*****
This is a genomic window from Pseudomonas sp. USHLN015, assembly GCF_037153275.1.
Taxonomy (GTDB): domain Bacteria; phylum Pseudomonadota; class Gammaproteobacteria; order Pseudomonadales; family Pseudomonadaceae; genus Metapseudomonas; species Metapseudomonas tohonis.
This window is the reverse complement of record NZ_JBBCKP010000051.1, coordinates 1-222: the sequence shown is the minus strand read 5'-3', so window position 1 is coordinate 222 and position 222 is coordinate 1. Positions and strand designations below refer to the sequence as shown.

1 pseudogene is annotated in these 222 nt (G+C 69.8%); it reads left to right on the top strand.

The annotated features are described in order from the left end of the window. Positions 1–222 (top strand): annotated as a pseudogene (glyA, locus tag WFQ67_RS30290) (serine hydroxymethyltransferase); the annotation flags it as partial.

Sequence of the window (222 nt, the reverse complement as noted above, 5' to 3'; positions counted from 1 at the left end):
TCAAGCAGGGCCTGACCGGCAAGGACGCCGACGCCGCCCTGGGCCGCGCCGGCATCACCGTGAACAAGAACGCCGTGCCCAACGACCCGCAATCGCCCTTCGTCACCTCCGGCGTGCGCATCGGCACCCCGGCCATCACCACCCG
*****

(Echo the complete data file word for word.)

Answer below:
This is a genomic window from Pseudomonas sp. USHLN015, assembly GCF_037153275.1.
Taxonomy (GTDB): domain Bacteria; phylum Pseudomonadota; class Gammaproteobacteria; order Pseudomonadales; family Pseudomonadaceae; genus Metapseudomonas; species Metapseudomonas tohonis.
This window is the reverse complement of record NZ_JBBCKP010000051.1, coordinates 1-222: the sequence shown is the minus strand read 5'-3', so window position 1 is coordinate 222 and position 222 is coordinate 1. Positions and strand designations below refer to the sequence as shown.

1 pseudogene is annotated in these 222 nt (G+C 69.8%); it reads left to right on the top strand.

The annotated features are described in order from the left end of the window. Positions 1–222 (top strand): annotated as a pseudogene (glyA, locus tag WFQ67_RS30290) (serine hydroxymethyltransferase); the annotation flags it as partial.

Sequence of the window (222 nt, the reverse complement as noted above, 5' to 3'; positions counted from 1 at the left end):
TCAAGCAGGGCCTGACCGGCAAGGACGCCGACGCCGCCCTGGGCCGCGCCGGCATCACCGTGAACAAGAACGCCGTGCCCAACGACCCGCAATCGCCCTTCGTCACCTCCGGCGTGCGCATCGGCACCCCGGCCATCACCACCCG